Global sharemarkets are a vibrant scarlet on Tuesday morning as investors around the world sell their stocks to a group of buyers making smaller and smaller bids. The headlines shout about a wipe-out of billions, or even trillions in value. The ASX fell 4% on Monday, and Shanghai fell 8%. Wall Street fell 4% last night, the Nikkei 4.6%, London’s index 4.7%. Tuesday’s trade is in session, and it seems a small share of the losses has been recouped already. But what does it mean to the real-life share investor?

Those lost billions are paper losses. They compare the hypothetical cash value of the sharemarket before and after the day’s trade. Paper losses count most when they are realised — you can be behind when you’re playing blackjack, but all that really matters is your holdings when you walk out of the casino.

Young people are probably going to be fine. They are going to sit at the felt for hours. There’s plenty of time to make back their stack.

The oldies, though? They’re halfway to the cash-out window when 10% of their chips just vanish.

If you fund a retiree lifestyle by selling shares you bought a long time ago, either your income drops or your ability to sustain that lifestyle shrinks by a couple of years. (Although if you are using the sharemarket to boost your deposit for a first home, you’ll be renting for a while longer yet.)

For this reason, investing in shares is a wiser move for the young. People living off their assets should be far more invested in cash and annuities, in order to manage this exact scenario.

The older, wiser investor who does have shares, is also well advised to be betting on the boring parts of the ASX.

CSL fell 2% yesterday, less than the market’s average fall.

Other defensive stocks, like Domino’s Pizza, did relatively well too, falling only 2.15%.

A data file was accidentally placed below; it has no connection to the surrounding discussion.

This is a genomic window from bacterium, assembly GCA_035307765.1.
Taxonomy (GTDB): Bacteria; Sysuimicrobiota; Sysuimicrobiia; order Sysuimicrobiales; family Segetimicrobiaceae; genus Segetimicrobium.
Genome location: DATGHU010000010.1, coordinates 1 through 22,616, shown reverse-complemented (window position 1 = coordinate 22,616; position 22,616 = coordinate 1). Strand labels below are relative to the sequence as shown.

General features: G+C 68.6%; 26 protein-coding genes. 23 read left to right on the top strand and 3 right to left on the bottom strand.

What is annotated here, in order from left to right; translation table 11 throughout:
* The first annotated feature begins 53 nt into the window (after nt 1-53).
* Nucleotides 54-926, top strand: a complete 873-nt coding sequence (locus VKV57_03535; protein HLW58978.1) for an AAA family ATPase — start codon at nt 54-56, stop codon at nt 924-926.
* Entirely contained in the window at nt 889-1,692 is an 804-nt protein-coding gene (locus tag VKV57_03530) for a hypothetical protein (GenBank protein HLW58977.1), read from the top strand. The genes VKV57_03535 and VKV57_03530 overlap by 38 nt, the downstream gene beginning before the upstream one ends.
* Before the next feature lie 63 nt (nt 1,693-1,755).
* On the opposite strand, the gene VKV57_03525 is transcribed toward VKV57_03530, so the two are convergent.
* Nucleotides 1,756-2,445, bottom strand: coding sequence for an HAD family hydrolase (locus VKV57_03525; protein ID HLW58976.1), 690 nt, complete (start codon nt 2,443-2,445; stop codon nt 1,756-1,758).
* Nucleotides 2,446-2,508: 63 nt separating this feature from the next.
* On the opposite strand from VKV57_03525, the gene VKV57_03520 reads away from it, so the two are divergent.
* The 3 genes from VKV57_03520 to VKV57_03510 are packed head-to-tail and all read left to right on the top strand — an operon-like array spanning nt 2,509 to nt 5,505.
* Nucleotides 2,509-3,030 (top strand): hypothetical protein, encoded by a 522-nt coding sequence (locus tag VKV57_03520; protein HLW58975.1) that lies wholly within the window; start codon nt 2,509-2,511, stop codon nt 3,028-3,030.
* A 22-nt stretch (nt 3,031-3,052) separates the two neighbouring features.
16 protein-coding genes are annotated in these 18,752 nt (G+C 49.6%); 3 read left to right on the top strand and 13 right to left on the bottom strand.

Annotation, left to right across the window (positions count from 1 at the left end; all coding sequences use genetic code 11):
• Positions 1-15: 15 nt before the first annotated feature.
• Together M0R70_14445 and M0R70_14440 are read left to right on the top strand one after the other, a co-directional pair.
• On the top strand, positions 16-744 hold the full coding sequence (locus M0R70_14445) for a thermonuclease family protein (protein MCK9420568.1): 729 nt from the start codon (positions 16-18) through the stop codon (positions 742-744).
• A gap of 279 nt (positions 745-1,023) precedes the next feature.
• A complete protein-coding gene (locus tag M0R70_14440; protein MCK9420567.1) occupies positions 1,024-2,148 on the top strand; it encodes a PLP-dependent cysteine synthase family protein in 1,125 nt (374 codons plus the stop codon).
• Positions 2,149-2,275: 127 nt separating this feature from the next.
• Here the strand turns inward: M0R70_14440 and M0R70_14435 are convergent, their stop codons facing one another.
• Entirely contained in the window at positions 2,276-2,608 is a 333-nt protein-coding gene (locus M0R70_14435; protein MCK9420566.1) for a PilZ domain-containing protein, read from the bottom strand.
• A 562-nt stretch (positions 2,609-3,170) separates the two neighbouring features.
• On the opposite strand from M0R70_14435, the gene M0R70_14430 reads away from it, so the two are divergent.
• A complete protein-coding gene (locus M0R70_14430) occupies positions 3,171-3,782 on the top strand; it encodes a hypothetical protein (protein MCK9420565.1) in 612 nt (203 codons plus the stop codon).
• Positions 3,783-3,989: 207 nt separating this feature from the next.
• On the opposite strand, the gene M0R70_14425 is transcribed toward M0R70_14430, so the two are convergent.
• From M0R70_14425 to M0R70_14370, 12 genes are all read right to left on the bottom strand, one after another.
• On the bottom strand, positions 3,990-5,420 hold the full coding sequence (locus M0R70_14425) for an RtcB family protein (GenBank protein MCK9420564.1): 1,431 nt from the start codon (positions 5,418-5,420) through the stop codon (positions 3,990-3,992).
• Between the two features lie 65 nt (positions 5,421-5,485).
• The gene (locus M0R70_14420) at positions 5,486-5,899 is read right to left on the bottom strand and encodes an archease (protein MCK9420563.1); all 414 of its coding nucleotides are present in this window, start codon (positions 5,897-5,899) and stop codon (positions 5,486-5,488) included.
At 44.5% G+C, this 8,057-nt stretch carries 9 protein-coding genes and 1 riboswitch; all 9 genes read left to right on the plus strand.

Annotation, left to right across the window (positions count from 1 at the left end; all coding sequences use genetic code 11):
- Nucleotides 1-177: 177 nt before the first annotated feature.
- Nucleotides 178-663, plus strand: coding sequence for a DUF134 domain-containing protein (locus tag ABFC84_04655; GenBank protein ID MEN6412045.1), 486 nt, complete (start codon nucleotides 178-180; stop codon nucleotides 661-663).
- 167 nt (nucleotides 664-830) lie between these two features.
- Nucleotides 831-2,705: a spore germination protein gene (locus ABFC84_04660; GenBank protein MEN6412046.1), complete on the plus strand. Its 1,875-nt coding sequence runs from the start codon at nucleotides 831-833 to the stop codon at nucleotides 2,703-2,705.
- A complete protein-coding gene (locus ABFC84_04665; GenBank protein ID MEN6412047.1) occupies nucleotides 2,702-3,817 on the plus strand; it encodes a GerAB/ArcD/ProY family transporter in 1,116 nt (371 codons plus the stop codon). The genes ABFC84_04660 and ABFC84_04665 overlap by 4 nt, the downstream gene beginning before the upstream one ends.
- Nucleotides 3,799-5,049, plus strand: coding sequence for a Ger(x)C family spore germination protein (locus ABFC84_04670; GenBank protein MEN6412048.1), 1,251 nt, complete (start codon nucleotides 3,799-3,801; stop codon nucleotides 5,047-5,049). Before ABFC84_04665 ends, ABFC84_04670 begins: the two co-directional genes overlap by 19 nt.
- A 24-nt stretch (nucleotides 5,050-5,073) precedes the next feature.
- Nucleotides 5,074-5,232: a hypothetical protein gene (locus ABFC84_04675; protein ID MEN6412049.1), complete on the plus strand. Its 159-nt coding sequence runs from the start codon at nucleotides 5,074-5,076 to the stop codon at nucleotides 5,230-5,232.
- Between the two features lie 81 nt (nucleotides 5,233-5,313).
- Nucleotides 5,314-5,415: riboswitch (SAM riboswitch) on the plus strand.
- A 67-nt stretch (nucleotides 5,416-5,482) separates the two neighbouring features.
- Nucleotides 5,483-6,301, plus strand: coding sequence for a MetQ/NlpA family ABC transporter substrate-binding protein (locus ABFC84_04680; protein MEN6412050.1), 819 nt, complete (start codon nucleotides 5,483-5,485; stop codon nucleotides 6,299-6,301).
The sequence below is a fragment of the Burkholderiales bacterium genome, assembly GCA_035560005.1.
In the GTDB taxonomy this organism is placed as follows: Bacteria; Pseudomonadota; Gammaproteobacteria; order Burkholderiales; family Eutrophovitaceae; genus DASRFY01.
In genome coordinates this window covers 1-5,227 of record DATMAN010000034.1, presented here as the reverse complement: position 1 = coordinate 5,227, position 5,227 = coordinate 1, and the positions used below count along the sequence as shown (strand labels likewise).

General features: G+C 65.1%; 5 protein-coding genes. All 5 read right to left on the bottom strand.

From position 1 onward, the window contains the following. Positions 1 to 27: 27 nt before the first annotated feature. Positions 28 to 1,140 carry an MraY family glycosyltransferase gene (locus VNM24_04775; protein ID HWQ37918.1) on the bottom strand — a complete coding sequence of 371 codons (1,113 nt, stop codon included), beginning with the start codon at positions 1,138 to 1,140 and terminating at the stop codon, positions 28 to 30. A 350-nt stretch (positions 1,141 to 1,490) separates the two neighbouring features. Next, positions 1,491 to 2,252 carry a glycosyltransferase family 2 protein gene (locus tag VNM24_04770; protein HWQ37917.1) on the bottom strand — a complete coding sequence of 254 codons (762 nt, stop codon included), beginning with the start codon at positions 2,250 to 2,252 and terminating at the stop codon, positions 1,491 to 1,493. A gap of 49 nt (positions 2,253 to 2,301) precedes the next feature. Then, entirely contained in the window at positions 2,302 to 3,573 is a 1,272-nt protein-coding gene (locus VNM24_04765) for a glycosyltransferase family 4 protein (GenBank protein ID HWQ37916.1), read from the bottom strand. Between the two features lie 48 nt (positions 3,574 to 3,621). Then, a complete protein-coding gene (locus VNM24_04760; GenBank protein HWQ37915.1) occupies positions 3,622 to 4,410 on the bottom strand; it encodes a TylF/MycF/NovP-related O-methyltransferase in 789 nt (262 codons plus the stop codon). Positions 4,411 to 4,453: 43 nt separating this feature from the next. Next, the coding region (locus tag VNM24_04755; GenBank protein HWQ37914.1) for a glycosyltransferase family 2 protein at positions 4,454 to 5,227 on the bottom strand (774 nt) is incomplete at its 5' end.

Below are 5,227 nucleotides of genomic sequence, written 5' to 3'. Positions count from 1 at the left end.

Fortescue Metals, meanwhile, fell almost 15% yesterday.

Holding your stock through a dip can make sense.

The market price of a security is a function of the latest interaction between a willing buyer and willing seller. It needn’t have any relevance to all those holding the stock. They can have beliefs about that stock’s long-term value that are independent of other people’s beliefs.

The efficient-market hypothesis says the only fair value for an item is its price, but the efficient market hypothesis has been found desperately wanting in recent years. Just because someone sold a tiny fraction of BHP at $22.85 yesterday does not mean everyone holding the stock has to agree that is a fair price.

The current price, rational actors can believe, is not representative of a fair price. Those people will hold onto their stocks through the storm. “It’s not timing the market, it’s time in the market,” they will tell themselves.

This dip is, of course, probably a short-run event. Most sharemarket falls reverse pretty quickly. You can see on the graph below several sharp panics followed by sharp rises.

Every trade has two sides, so talk of a “sell-off” may mislead the sharemarket ingenue. We could also describe the events of Monday, where $5.2 billion in stocks changed hands, as a bargain-buying frenzy.

Many smart investors are probably “buying the dip”.

But even those brave enough to do so, doubtless remember the events of 2007-09, when the sharemarket took 18 months to go from peak to trough. It lost over half its value.

Could this correction be like that? It depends.

If China’s incredible run of economic infallibility has just come to an end, the rules of blackjack just changed and we’re playing cards when we should walk away.

Many global companies have acclimatised to a booming China. Subtract that from the equation, and there could be a desperate and lengthy period of reorganisation where they remember how to find value without China.

The big question is whether China’s wild sharemarket swings point to a bigger problem in its economy, or whether they are isolated. That is a question on which investors need to form a view.